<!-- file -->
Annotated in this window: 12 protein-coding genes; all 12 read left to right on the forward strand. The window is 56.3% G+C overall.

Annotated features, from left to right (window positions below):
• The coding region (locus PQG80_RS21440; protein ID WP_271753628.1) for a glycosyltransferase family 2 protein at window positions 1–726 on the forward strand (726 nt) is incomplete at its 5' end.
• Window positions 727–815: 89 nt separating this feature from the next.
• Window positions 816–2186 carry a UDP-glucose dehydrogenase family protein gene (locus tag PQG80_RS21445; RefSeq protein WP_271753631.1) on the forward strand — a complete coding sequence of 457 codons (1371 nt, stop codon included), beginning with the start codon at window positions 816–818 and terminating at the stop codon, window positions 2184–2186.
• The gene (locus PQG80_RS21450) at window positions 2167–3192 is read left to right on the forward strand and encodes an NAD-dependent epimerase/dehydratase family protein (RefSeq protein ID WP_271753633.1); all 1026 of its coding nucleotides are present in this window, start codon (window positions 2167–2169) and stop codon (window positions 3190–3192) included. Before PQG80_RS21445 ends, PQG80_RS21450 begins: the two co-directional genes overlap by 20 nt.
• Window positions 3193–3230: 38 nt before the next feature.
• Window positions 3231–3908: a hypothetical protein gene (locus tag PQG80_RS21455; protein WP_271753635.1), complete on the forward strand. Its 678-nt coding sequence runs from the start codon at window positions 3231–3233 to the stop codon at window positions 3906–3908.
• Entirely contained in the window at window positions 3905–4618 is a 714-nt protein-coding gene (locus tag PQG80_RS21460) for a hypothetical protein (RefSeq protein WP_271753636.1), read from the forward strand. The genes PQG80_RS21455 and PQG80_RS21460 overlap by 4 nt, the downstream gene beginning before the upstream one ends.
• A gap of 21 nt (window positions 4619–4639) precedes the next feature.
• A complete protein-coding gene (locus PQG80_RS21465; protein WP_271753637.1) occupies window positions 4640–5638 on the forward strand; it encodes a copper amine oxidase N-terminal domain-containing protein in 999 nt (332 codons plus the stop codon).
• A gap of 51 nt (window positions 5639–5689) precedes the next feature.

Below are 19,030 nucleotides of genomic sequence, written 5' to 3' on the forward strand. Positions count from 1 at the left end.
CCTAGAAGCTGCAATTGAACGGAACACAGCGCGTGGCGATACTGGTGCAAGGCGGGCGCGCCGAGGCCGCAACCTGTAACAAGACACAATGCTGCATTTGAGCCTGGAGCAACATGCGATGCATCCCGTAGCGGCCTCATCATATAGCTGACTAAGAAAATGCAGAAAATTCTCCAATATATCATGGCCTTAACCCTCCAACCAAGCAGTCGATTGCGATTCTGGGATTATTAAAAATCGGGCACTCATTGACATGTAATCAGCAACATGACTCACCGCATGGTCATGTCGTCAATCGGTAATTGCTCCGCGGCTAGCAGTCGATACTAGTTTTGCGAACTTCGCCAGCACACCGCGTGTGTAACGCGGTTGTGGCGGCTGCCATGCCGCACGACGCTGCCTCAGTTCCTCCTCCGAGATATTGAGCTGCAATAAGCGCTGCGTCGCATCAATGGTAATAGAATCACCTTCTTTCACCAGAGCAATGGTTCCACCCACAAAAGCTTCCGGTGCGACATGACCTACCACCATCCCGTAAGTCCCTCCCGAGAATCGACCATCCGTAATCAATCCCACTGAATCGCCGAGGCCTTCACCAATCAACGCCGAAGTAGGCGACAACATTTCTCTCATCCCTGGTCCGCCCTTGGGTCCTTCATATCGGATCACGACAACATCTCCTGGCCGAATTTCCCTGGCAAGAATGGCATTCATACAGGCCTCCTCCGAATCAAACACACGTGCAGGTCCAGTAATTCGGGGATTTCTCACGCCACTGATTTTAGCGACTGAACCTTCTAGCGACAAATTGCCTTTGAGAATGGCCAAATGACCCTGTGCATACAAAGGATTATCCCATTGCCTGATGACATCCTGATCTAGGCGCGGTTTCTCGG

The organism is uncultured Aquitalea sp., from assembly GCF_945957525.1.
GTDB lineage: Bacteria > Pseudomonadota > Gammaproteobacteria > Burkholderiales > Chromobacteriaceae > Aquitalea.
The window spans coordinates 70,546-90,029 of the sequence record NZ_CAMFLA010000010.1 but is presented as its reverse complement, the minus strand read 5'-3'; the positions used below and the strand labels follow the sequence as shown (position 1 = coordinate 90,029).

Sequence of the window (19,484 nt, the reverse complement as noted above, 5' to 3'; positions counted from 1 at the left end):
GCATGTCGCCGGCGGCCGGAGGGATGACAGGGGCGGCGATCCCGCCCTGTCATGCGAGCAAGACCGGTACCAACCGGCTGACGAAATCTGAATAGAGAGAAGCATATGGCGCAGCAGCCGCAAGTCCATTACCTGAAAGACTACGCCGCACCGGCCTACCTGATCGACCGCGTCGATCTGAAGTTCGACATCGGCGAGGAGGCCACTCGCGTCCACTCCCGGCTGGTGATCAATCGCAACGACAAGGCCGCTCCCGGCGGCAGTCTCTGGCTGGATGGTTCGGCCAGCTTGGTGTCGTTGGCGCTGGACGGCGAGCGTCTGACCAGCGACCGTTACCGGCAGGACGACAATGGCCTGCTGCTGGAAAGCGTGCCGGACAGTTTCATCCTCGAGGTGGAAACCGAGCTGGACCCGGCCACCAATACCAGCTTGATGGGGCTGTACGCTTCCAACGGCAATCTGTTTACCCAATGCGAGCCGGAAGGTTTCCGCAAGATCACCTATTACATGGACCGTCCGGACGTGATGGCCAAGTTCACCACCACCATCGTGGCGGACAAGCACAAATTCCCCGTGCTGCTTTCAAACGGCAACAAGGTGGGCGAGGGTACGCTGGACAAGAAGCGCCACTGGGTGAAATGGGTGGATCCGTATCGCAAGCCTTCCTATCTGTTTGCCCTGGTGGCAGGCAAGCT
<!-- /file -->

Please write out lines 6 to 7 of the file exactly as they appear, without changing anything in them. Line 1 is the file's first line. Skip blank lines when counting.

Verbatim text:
• The gene (locus PQG80_RS21450) at window positions 2167–3192 is read left to right on the forward strand and encodes an NAD-dependent epimerase/dehydratase family protein (RefSeq protein ID WP_271753633.1); all 1026 of its coding nucleotides are present in this window, start codon (window positions 2167–2169) and stop codon (window positions 3190–3192) included. Before PQG80_RS21445 ends, PQG80_RS21450 begins: the two co-directional genes overlap by 20 nt.
• Window positions 3193–3230: 38 nt before the next feature.